cally in Fig. 5 where vesicles move from microtubule to microfilament transport systems at the base of the spine. The management of this putative transition remains to be determined because a thin cortical layer of actin filaments is also present within dendrite shafts. The mechanisms responsible for delivering materials via the spine cytoplasm to sites in the postsynaptic junction have significant implications for synaptic plasticity in view of growing evidence for physical exchange of receptor molecules in the postsynaptic membrane of glutamatergic synapses (69–72).
The necessity of special mechanisms for transferring materials from shaft to spine raises the question of why such a partitioning of dendrite structure should exist at all. One possibility, suggested by the results of the present study, is that this separation is a specialization for regulating anatomical plasticity. As our time-lapse recordings show, the actin and microtubule domains are associated with distinct rates of plasticity. Whereas actin in dendritic spine defines a region of rapid morphological change occurring over seconds and minutes (14, 15, 17), time-lapse imaging of MAP2 suggests that microtubules in the dendrite shaft undergo little change in periods of up to 3 h. This does not exclude that dynamic changes in dendritic microtubules may occur over longer periods. Indeed time-lapse imaging of MAP2-containing microtubule bundles in transfected epithelial cells shows that gradual alterations in the configuration of the microtubule cytoskeleton can occur over periods of several hours (33). This finding suggests that MAP2-containing neuronal microtubules may have a capacity for morphological plasticity although at a rate intrinsically slower than that of actin filament arrays, which appear constantly motile in comparable recordings (14). That gradual changes in the extent and branching of dendrites can occur has been demonstrated by repetitive imaging of dendrites in superior cervical ganglia of adult rats where substantial changes in dendritic arbors have been documented over periods of weeks and months (73, 74). However, other studies support the idea that dendritic spines are the predominant site of activity-dependent morphological plasticity in the brain in vivo (for example, refs. 17 and 75–78).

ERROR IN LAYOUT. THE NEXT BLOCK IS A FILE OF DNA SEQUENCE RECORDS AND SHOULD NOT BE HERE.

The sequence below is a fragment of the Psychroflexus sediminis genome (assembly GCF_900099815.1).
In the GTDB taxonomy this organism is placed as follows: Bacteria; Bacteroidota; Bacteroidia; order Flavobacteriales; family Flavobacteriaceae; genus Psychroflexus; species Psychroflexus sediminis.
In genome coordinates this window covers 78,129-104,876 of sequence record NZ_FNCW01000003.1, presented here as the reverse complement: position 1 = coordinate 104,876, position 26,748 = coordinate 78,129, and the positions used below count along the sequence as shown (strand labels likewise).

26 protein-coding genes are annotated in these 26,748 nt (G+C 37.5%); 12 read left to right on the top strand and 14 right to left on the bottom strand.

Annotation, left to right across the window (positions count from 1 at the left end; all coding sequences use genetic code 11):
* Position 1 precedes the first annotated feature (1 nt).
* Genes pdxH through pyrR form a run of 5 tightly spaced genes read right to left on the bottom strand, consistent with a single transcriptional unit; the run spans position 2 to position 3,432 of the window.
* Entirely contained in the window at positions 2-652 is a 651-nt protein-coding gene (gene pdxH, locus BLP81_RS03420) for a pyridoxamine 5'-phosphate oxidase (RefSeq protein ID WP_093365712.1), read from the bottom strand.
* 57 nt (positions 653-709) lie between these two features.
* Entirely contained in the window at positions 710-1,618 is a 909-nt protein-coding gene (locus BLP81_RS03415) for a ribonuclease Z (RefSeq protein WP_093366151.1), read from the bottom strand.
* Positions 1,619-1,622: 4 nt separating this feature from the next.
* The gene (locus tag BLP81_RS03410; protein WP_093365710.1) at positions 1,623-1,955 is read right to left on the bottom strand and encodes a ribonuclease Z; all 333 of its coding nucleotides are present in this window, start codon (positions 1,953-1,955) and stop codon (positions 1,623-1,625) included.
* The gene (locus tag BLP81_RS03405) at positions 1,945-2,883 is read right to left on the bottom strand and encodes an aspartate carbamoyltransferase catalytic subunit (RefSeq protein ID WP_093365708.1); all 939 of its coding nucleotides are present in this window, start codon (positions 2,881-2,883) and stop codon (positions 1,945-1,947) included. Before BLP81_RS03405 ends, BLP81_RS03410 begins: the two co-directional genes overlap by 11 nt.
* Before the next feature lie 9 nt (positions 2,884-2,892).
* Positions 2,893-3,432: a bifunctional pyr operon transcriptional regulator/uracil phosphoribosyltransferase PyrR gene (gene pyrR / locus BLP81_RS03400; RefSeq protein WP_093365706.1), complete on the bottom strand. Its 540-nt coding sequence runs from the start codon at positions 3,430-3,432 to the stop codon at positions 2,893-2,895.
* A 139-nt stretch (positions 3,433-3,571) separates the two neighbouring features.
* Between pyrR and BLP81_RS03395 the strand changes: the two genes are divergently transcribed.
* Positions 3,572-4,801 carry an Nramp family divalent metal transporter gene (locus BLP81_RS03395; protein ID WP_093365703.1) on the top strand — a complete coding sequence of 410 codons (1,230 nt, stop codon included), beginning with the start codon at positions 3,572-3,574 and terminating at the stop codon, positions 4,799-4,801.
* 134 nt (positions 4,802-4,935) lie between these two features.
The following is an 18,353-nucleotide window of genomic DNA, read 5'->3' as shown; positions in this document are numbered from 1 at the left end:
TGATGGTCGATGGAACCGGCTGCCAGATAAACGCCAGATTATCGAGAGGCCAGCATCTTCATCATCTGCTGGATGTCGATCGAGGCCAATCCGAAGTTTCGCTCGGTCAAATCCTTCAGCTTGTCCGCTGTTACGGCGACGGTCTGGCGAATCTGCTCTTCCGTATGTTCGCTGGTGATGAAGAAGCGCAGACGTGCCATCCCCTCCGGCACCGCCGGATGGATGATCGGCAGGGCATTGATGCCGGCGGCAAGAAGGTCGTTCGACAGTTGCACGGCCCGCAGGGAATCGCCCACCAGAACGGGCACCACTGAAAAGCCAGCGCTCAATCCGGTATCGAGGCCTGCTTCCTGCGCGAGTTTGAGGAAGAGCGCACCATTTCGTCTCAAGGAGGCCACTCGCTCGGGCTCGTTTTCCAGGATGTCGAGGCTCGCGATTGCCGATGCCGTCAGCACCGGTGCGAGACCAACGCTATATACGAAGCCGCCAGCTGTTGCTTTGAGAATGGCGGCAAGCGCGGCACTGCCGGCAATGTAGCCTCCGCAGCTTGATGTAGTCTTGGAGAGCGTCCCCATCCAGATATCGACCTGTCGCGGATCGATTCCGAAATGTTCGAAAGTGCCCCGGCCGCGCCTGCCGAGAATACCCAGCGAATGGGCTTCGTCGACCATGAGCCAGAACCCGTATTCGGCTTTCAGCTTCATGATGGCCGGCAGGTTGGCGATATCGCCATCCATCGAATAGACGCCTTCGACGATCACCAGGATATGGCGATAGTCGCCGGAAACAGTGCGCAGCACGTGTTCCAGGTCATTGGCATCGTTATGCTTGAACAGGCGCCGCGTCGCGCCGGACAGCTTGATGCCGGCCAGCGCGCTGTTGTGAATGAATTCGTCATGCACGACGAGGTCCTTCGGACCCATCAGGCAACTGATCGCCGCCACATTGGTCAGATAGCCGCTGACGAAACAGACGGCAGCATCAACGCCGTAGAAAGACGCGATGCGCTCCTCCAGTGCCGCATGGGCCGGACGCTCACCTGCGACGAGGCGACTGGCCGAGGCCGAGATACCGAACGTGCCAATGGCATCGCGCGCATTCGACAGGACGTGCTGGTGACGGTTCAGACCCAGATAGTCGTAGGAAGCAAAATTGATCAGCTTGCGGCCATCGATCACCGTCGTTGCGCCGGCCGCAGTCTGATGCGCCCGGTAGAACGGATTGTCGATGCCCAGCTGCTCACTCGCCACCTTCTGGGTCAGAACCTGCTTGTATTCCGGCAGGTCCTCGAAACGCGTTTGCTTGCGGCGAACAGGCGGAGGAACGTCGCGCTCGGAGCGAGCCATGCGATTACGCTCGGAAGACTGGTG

Taken together these observations suggest that microdifferentiation of the dendritic cytoskeleton in mature neurons may be a cellular specialization for dividing the structural support of dendrites into two levels of stability. One of these, involving microtubules, appears to respond slowly, providing morphological stability to dendrite arbors while still allowing for long-term flexibility, whereas the other, involving motile actin filaments, allows for rapid, activity-dependent changes in synaptic structure.
We thank Thierry Doll and Jean-Francois Spetz for assistance in preparing transgenic animals.
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